Thinking of cognitive skills (Bloom’s Taxonomy)

Bloom himself recognized that the taxonomy was being “unexpectedly” used by countless groups never considered an audience for the original publication.

Forehand, M. (2005). Bloom’s taxonomy: Original and revised…


We live in a world where everything is in hierarchical graded. Since we were kids we learn to distinguished ranks, positions, roles, degrees of difficulty previously defined by others and that is how we pass our lives.

In any school organization, for instance, it is easy to recognize the levels of authority (rankings), from the lowest to highest we find: the watchman, the janitors, the secretaries, the assistants, the prefect, the teaching personnel, the academic coordinator and the sub-principal and the principal. Any student immediately recognizes this order and accepts it as normal. However, there might be some other unconsidered scale in this example (?).

Some knowledge, some abilities or skills are considered more difficult than others (even if they are not), and that is the order we follow and respect.

So, to think in hierarchical way is not bad when we live in the West side of the World and this thinking really helps us to conceive a paradigm of working and designing. Models of this hierarchical way of representation have great influence in how we see the world and interpret it, so, they can be useful tools.

It is said we must learn basic things and then grow to make harder tasks. Another example of this was Piaget’s theory, a well-respected one that really helps to understand kids and adolescents.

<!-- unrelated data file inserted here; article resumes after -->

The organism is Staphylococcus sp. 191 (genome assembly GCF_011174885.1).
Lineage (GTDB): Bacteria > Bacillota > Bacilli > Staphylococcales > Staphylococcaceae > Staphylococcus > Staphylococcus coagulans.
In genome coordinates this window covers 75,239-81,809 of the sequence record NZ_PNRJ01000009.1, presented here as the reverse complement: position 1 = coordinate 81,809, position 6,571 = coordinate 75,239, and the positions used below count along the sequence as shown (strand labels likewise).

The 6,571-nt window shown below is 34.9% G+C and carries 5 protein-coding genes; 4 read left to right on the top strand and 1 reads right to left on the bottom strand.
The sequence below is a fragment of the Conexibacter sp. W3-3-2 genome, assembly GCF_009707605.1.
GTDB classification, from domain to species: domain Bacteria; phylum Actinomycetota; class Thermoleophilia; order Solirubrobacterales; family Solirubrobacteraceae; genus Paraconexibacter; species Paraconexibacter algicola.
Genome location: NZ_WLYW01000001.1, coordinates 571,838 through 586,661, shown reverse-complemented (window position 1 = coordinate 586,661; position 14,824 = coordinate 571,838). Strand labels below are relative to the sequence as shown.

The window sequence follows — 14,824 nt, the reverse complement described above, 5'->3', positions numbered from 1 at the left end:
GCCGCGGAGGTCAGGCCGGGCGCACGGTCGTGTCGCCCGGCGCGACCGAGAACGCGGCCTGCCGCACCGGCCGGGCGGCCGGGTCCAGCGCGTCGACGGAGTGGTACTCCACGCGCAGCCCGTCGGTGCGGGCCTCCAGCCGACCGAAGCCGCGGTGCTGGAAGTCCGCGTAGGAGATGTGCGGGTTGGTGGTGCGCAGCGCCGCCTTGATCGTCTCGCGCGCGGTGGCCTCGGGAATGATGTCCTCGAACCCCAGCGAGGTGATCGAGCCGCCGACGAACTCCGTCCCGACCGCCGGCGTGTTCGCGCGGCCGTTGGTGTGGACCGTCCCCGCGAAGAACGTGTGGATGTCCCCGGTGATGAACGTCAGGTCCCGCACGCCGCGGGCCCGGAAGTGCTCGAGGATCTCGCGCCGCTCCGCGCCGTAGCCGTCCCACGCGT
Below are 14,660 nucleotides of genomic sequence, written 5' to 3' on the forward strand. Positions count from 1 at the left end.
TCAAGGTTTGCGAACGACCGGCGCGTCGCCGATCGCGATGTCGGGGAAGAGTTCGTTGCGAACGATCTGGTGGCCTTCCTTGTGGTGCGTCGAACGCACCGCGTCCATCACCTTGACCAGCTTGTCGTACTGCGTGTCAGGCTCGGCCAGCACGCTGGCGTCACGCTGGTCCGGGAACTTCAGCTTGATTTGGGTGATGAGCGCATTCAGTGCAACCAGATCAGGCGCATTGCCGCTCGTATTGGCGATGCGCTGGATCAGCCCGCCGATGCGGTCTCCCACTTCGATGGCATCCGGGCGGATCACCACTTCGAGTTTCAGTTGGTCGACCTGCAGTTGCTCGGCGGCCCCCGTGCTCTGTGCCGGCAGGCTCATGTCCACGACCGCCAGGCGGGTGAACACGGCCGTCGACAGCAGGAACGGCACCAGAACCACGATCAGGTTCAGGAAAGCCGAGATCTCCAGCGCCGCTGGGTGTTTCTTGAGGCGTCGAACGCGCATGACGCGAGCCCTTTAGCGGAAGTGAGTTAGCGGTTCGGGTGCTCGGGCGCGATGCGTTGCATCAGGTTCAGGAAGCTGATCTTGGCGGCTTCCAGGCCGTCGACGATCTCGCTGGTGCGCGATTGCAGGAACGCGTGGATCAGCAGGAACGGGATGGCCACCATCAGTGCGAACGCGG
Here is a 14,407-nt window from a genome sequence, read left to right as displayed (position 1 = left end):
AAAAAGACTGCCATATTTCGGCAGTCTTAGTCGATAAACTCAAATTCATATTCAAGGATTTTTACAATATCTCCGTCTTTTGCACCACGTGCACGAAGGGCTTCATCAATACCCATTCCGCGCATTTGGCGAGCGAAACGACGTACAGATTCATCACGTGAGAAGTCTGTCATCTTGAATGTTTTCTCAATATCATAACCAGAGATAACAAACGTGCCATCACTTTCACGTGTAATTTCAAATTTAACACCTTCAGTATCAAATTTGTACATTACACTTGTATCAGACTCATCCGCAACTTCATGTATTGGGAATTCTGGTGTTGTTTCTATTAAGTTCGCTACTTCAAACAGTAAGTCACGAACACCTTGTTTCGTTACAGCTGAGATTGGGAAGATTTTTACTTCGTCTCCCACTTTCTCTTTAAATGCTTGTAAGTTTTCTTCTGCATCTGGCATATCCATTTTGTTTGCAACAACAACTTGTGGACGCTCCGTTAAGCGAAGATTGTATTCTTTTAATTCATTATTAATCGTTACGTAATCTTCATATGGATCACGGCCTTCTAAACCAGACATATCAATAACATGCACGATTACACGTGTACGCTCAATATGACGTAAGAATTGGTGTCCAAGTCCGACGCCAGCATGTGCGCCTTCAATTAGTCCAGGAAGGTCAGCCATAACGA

Maslow’s pyramid of human needs comes as illustrative to consolidate these patterns. In this framework are explained how a person has to fulfill his needs from a basic stage (hunger, cold) passing through intermediate (love, affection) to reach the highest levels (self-accomplishment) and with this a great amount of human behavior have successfully explained.

NO doubt those were magnificent and practical tools for any person who has to deal with people, however we are into an age of constant change and renewal of knowledge.


Almost half a century ago, a group of scholars proposed a hierarchical order to cognitive skills. These psychologists defined plenty of mental activities and categorized them into major groups, each group was assigned to a certain degree of complexity of thinking and like this was born Bloom’s taxonomy.

Bloom was, actually, the chief editor of such study, and it was his name that became much more than famed and praised –at least for three decades-. Bloom’s taxonomy was an attempt to help educational goals by defining the mental skills from a lower stage to the most complex. And this was helpful and accepted many years.

“After almost 50 years, Bloom’s taxonomy is still being used by educators and trainers as a pedagogical tool for the analysis of learning objectives. Originally designed as a method for the development of test questions, the six levels of the cognitive domain (knowledge, comprehension, application, analysis, synthesis, and evaluation) have become almost standard in the “learning business.”

Jarche, H (2004). Better than Bloom? Available at: (Visited on Nov. 27, 2012)